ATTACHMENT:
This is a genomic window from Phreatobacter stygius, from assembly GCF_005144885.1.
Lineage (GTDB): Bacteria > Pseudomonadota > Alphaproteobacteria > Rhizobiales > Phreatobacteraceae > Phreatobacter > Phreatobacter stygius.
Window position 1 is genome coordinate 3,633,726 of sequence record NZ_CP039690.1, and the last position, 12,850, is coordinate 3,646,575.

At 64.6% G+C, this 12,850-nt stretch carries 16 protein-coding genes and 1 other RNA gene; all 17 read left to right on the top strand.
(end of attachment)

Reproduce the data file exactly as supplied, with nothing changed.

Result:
This is a genomic window from Phreatobacter stygius, from assembly GCF_005144885.1.
Lineage (GTDB): Bacteria > Pseudomonadota > Alphaproteobacteria > Rhizobiales > Phreatobacteraceae > Phreatobacter > Phreatobacter stygius.
Window position 1 is genome coordinate 3,633,726 of sequence record NZ_CP039690.1, and the last position, 12,850, is coordinate 3,646,575.

At 64.6% G+C, this 12,850-nt stretch carries 16 protein-coding genes and 1 other RNA gene; all 17 read left to right on the top strand.